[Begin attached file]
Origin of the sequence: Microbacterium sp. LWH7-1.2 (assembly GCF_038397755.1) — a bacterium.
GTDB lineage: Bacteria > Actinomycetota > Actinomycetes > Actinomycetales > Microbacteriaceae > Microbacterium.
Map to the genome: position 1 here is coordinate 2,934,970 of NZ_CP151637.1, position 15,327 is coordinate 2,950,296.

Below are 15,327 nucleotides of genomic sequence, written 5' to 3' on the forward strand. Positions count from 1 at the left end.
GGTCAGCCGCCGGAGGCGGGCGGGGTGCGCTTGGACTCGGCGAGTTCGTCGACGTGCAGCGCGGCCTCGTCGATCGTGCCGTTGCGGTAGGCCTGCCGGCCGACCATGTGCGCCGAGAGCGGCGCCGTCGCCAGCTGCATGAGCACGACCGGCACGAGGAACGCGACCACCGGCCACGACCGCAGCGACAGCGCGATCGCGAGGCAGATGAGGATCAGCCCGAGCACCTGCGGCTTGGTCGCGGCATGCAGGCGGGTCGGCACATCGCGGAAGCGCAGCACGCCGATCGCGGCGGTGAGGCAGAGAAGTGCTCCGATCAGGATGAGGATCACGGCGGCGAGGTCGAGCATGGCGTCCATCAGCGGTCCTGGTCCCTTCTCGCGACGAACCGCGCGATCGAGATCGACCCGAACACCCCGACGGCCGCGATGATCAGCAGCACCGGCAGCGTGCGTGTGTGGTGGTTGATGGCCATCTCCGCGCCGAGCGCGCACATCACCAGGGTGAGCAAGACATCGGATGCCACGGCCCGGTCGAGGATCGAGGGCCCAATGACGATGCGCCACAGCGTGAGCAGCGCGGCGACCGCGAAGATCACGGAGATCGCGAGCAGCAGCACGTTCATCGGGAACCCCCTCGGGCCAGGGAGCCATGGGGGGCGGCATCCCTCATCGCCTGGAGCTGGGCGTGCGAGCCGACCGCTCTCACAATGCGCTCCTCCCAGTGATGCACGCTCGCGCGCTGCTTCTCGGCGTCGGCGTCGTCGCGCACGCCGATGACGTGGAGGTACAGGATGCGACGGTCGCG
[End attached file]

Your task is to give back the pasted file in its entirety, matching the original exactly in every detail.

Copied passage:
Origin of the sequence: Microbacterium sp. LWH7-1.2 (assembly GCF_038397755.1) — a bacterium.
GTDB lineage: Bacteria > Actinomycetota > Actinomycetes > Actinomycetales > Microbacteriaceae > Microbacterium.
Map to the genome: position 1 here is coordinate 2,934,970 of NZ_CP151637.1, position 15,327 is coordinate 2,950,296.

Below are 15,327 nucleotides of genomic sequence, written 5' to 3' on the forward strand. Positions count from 1 at the left end.
GGTCAGCCGCCGGAGGCGGGCGGGGTGCGCTTGGACTCGGCGAGTTCGTCGACGTGCAGCGCGGCCTCGTCGATCGTGCCGTTGCGGTAGGCCTGCCGGCCGACCATGTGCGCCGAGAGCGGCGCCGTCGCCAGCTGCATGAGCACGACCGGCACGAGGAACGCGACCACCGGCCACGACCGCAGCGACAGCGCGATCGCGAGGCAGATGAGGATCAGCCCGAGCACCTGCGGCTTGGTCGCGGCATGCAGGCGGGTCGGCACATCGCGGAAGCGCAGCACGCCGATCGCGGCGGTGAGGCAGAGAAGTGCTCCGATCAGGATGAGGATCACGGCGGCGAGGTCGAGCATGGCGTCCATCAGCGGTCCTGGTCCCTTCTCGCGACGAACCGCGCGATCGAGATCGACCCGAACACCCCGACGGCCGCGATGATCAGCAGCACCGGCAGCGTGCGTGTGTGGTGGTTGATGGCCATCTCCGCGCCGAGCGCGCACATCACCAGGGTGAGCAAGACATCGGATGCCACGGCCCGGTCGAGGATCGAGGGCCCAATGACGATGCGCCACAGCGTGAGCAGCGCGGCGACCGCGAAGATCACGGAGATCGCGAGCAGCAGCACGTTCATCGGGAACCCCCTCGGGCCAGGGAGCCATGGGGGGCGGCATCCCTCATCGCCTGGAGCTGGGCGTGCGAGCCGACCGCTCTCACAATGCGCTCCTCCCAGTGATGCACGCTCGCGCGCTGCTTCTCGGCGTCGGCGTCGTCGCGCACGCCGATGACGTGGAGGTACAGGATGCGACGGTCGCG